Is Recruiting dead?

In a recent post on a Reddit recruiting community, a user asked if recruiting is a dead-end career. This question, along with similar questions like whether recruiting has become a dead-end profession, has become very common as a result of the market. The reaction to the market has only been catalyzed by fear of AI taking over jobs. However, as someone who found a lot of success in recruiting and who used the skills acquired from recruiting to further my career in HCM, People Analytics, and HR technology spaces, I felt the need to respond to the question, “Is Recruiting dead”?

Recruiting Isn’t Dead: Understanding Market Cycles and the Evolution of Talent Acquisition

Recruiting is far from dead; it merely fluctuates between candidate-driven and employer-driven markets. When the demand for hiring is high, employers compete aggressively to meet their ambitious hiring goals. In such scenarios, candidates become extremely valuable due to the high demand and limited supply. Conversely, when hiring demand is low, the candidate supply exceeds demand.

The Pandemic’s Impact on Hiring Trends

During the pandemic, there was a significant hiring surge. Many companies underwent substantial transformations and seized market opportunities, particularly in the tech sector. However, as the market cools, we are witnessing a drastic market correction and hiring demand pressures, especially within the tech industry, which is now focusing on layoffs and profitability.

The Ripple Effect on Recruiting

The fluctuating demand directly impacts recruiting. To meet the high demand, like during the pandemic, recruiting agencies and internal talent acquisition teams increased their budgets. They hired numerous recruiters, many of whom were new to the profession. When the supply of recruiters was too low, they increased offshoring and technology augmentation (ERPs/ATS/RecTech/etc.)  When the market demand subsides, companies cut operational costs, including HR and recruiting departments, to boost profits. This scenario explains the recent wave of recruiter layoffs and the employment challenges.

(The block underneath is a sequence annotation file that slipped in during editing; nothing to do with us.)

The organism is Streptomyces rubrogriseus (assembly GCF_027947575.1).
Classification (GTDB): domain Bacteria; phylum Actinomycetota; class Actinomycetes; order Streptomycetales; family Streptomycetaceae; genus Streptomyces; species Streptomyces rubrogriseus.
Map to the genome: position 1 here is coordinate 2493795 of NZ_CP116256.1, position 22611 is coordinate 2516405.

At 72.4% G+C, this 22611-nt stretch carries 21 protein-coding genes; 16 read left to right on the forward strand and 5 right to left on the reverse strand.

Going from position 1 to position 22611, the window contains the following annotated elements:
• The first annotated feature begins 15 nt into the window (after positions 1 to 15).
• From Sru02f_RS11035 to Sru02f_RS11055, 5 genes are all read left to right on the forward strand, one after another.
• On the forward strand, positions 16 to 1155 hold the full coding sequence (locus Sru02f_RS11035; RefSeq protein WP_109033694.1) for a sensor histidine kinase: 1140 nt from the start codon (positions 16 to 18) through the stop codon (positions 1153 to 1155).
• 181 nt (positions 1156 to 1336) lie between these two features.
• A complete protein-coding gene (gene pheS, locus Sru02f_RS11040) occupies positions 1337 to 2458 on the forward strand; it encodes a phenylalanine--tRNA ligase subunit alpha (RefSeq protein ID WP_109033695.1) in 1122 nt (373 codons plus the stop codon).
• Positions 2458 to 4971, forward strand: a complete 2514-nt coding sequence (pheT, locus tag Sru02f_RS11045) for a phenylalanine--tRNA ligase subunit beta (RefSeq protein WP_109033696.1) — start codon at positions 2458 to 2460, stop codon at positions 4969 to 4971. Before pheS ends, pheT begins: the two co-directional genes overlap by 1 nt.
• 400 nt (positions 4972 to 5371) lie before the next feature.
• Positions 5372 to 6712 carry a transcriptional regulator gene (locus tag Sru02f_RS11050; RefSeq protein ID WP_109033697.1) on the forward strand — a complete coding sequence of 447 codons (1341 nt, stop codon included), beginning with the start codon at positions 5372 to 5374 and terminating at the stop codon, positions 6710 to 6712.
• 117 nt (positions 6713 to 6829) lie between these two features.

Challenges Faced by New Recruiters

Many new recruiters, unfamiliar with these cycles, have struggled to adapt. Additionally, tech recruiters, now seeking roles in other industries, face difficulties due to their lack of domain knowledge. Contributing factors such as inflation, stagnant salaries, and changing markets further complicate the situation. However, successful veteran recruiters shift to these market changes and adjust to tap into different types of industries, hiring constructs (contracting/permanent hiring), add additional services to their portfolio, and streamline their processes to reduce overhead. Inversely related to this type of market, they move to focus more on client development or searching for new/better employment, whereas previously, their focus was strongly on candidate sourcing.

The Evolution of the Recruiting Career

The big point is that the talent acquisition profession is evolving. The cyclical nature of hiring and firing has emphasized the importance of workforce planning, retention, succession planning, and learning and development (L&D). Some of the top HR trends, such as employee performance, engagement, retention, and satisfaction, are directly related to hiring and have overlapping skills acquired through the recruiting profession. Many of these skills have often been acquired by TA professionals because of their work across HR shared services and overall growing role scopes as a result of the demand for hiring and the influx of utilization of HR technology. The result is that many talent acquisition professionals have experience in various people operations aspects, including compensation, benefits, onboarding, immigration, talent intelligence, workforce planning, people analytics, job analysis, and design. Talent acquisition professionals also have unique experience with performance management as we have lived in heavily metric-driven performance-based roles, a trend that is increasing across organizations.


Recruiting is undeniably alive, characterized by cycles of varying demand. Companies adjust their recruiting strategies based on financial motivations, leading to fluctuations in recruiter employment. Successful recruiters adapt to industry-specific cycles and evolving needs. Furthermore, talent acquisition is expanding to include comprehensive people operations, covering talent management, talent development, and workforce planning, making adaptability and continuous learning crucial for recruiters.